An economist walks into a bar | Robert Litan | TEDxKC


Translator: Nga Nguyen
Reviewer: Queenie Lee So, there are these two guys
that walk into a bar, “No, I’m not going to go there.” It could be the beginning of a joke. But I really want it
to be the introduction to the notion of artificial scarcity. And you’ll see why in a minute. So let’s go back to the bar. The first guy, he approaches the first woman
that he sees, offers her a drink. She turns him down. He, then, decides
to work his way down the bar, and of course, all the women
watching this, they see what he’s up to, and they all turn him down. Now, our guy, I’m going
to call him the anti-hero. He hasn’t learned from this experience in the real world. So he decides to go to the virtual world. He goes to the Internet
and joins Cupid.com, and he tries the same technique,
and sure enough, with the same result. They all turn him down. So our anti-hero is in trouble. But you know what?
Cupid.com is in trouble too. And the reason they are, is that the women
who have joined Cupid.com are being inundated
with offers from men for dates. They get turned off, they quit. And as they quit, men quit.
Cupid is in trouble. Who are you going to call,
to solve this problem? No, the answer is more obvious
than Ghostbusters. (Laughter) You call an economist. (Laughter) Don’t laugh, you call an economist. (Laughter) In fact, you call two of them. This is Muriel Niederle of Stanford,
and Dan Ariely of Duke. And they’ve spent a lot of time, studying the problem
of artificial scarcity and abundance, in the online dating context,
which is the reason Cupid called them up. And they wanted to know
how to fix their problem, and the two economists said they had an idea that was
as simple as it was profound. Just put a sharp limit
on the number of date offers that men could make
to women each month. This is the notion of artificial scarcity. Taking what looks like
an abundant resource, which is date offers, and artificially constraining them. And the economist said to Cupid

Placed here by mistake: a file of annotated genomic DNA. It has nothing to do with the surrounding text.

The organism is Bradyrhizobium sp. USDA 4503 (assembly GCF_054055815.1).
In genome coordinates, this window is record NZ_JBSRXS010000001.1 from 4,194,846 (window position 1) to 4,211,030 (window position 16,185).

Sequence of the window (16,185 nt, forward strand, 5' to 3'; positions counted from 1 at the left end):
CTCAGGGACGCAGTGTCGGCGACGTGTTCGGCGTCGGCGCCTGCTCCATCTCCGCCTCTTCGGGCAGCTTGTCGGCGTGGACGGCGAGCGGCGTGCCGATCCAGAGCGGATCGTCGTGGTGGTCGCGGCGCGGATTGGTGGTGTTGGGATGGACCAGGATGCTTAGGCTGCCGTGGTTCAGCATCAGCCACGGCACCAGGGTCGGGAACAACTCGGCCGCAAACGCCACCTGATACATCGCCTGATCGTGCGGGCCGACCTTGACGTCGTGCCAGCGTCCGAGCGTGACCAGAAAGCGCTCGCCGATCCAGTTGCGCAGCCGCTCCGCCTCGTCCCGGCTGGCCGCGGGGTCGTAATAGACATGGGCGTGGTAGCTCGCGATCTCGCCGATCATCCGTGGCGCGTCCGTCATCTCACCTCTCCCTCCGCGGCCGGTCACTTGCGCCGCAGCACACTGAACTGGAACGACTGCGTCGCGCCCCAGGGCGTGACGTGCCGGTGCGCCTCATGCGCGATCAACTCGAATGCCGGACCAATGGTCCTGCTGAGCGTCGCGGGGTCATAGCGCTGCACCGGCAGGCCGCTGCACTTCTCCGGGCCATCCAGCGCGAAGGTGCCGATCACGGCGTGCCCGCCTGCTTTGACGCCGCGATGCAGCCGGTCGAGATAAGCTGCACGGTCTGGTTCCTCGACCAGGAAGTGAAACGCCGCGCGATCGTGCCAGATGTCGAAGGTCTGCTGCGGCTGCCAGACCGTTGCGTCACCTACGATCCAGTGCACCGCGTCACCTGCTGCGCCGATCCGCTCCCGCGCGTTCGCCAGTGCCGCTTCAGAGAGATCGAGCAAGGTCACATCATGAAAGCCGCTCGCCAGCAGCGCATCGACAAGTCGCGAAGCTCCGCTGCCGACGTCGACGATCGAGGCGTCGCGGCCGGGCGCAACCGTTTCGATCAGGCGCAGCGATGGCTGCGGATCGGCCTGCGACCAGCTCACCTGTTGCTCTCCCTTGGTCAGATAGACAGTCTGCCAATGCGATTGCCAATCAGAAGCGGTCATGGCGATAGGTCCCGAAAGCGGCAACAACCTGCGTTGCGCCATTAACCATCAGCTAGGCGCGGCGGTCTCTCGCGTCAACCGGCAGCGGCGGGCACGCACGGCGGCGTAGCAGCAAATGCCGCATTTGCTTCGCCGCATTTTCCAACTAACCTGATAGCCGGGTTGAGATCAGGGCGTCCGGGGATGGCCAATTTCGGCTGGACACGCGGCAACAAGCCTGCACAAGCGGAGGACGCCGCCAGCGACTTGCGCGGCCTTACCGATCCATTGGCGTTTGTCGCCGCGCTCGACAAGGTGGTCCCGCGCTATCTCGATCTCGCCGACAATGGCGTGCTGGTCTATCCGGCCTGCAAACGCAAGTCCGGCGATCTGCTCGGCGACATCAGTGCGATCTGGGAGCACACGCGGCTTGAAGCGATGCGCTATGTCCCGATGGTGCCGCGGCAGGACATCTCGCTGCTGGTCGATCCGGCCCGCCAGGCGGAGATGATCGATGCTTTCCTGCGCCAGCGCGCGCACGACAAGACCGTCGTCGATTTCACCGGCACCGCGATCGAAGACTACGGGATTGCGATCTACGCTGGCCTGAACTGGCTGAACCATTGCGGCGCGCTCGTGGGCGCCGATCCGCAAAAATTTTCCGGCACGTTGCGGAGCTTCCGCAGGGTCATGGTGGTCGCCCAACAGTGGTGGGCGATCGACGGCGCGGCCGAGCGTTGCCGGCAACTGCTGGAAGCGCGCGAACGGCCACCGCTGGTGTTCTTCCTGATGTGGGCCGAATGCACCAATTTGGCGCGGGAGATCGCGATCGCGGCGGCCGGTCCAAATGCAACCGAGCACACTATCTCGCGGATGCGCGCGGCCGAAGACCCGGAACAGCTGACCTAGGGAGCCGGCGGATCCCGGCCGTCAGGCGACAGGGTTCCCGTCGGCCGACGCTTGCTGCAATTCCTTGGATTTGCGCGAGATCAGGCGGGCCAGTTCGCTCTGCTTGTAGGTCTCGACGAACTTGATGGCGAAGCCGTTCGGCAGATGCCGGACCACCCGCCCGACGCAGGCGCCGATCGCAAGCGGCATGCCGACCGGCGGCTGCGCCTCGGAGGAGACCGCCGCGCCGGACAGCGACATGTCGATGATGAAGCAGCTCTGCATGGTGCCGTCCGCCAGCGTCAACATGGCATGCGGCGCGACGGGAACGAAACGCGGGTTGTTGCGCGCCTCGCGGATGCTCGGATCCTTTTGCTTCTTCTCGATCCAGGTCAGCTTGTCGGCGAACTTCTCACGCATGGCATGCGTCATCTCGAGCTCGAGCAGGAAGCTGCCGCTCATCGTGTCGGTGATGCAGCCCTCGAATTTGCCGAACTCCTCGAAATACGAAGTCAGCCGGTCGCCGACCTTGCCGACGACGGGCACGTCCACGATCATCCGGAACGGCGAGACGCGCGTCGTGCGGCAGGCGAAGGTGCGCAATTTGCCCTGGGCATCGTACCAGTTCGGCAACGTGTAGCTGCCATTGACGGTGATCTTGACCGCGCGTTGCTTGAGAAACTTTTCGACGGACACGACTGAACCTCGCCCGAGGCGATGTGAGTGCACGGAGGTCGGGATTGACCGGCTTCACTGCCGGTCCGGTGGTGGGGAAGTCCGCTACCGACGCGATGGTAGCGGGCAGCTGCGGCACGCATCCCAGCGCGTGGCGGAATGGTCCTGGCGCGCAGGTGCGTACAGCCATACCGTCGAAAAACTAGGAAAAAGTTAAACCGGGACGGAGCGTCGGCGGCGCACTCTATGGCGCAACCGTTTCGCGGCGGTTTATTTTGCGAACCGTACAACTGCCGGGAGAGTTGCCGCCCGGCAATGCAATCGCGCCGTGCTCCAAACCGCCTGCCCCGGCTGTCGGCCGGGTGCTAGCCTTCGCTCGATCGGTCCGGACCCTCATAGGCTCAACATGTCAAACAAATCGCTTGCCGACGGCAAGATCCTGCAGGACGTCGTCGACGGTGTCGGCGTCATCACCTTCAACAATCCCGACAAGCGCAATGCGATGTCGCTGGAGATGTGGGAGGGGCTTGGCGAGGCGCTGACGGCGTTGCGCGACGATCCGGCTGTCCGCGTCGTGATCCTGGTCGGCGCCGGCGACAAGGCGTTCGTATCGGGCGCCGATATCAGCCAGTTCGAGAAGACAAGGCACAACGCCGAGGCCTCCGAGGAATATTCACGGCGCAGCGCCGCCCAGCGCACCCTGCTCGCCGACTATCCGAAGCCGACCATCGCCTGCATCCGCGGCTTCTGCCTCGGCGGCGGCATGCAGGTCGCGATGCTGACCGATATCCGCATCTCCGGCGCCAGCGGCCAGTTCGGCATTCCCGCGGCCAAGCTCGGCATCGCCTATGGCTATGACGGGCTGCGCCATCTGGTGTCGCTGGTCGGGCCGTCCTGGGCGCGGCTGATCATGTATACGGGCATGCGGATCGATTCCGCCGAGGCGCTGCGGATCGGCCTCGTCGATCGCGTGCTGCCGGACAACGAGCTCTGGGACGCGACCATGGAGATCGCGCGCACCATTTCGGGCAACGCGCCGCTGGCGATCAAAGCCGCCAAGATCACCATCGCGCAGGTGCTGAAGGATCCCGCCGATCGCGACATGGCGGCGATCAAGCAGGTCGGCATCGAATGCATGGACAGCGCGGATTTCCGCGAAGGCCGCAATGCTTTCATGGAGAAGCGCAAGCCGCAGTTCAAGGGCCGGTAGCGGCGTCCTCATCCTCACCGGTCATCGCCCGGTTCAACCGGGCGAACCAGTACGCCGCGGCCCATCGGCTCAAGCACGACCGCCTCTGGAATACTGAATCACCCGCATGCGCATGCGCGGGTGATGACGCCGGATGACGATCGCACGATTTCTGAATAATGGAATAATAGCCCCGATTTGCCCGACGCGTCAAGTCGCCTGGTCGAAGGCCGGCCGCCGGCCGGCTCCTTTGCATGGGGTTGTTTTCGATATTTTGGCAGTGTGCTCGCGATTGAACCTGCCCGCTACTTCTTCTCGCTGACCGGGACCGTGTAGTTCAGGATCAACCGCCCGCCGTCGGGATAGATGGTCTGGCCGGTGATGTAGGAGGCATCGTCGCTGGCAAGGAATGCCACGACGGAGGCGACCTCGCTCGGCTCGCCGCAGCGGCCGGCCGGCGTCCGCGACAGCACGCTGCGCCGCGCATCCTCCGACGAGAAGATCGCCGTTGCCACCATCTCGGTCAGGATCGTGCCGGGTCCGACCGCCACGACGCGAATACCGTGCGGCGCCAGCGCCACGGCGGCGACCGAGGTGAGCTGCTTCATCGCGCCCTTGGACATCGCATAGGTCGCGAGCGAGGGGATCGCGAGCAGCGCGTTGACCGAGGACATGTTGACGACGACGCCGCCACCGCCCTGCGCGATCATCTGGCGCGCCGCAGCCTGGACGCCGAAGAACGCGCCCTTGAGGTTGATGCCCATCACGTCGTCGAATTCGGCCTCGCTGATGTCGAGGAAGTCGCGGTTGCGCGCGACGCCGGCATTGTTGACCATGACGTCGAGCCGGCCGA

that if you do this, the men will take their offer seriously. They’ll look at more than just
the women’s pictures, and they actually look at their profiles. And the women will know this, and they’ll be more likely
to accept date proposals. Artificial scarcity help save Cupid.com and other dating sites
that copied the technique. Today, online dating
is a two billion dollar industry in North America alone. Now, I want to talk about a lot more than online dating
and artificial scarcity. Much bigger topic. I want to try to show to you
how economists and their ideas have contributed to the rise
of the entire Internet economy and to some of the iconic
companies within it. I’m sure many of you
are familiar with the notion of “Name-Your-Price” travel. That was invented by Priceline. Well, “Name-Your-Price” travel
was really not the key to their success. Because, if you could name your price,
what price would you bid? Zero, right? Or one or two. And obviously the airlines
or the hotel charges would not accept the offer. The key to Priceline
was not their great advertising. It wasn’t the fact
that you could do searches online. No, the real key to Priceline success, by the way, it’s a 60 billion dollar
company, market cap today. The real key is they make you
this proposition. They say that if you bid a particular price
for a hotel room or a flight, and Priceline decides to accept it,
you’re bound to pay it. This is called
the conditional price offer. And in basically what it does,
it induces you, as the traveler, to take your offer seriously, in the same way that the artificial restriction
on the dating proposals that Cupid.com did for men. So who is the brilliant guy
behind the conditional price offer? (Laughter) He’s a smart guy, but Captain Kirk
was not the inventor of the idea. He was the pitchman,
and he still is for Priceline. No, the real genius behind Priceline
was this guy: Jay Walker. Jay studied economics
as an undergraduate at Cornell. And he actually listened and thought two steps beyond
what his lecturers told him at Cornell, and came up with the idea
of the conditional price offer, which led to Priceline and revolutionized
the entire travel industry in the US. I have another example. It’s one that you’re also
very familiar with. It’s a search page at Google. It could be in any other search engine, and what I want you to pay attention to
is that right-hand side, the ads over there. Google collects
about 50 billion dollars a year from advertisers, large and small, seeking placement on that right-hand side. They auction off the sites. But that’s not how the system started, because when Google was launched, online advertising was in its infancy, and Google, believe it or not, went door to door,
advertiser to advertiser, trying to get them to place an ad
next to a search term. Highly laborious, you quickly can see
this is not going to scale, as the number of searches
exploded on Google. And so the founders of Google
asked two young engineers, Eric Veach and Salar Kamangar, to come up with an automatic system
that would solve this problem. Well, they were instinctively
attracted to auctions. But they were thinking about
another problem. That is if they auctioned off the sites, they feared that the advertisers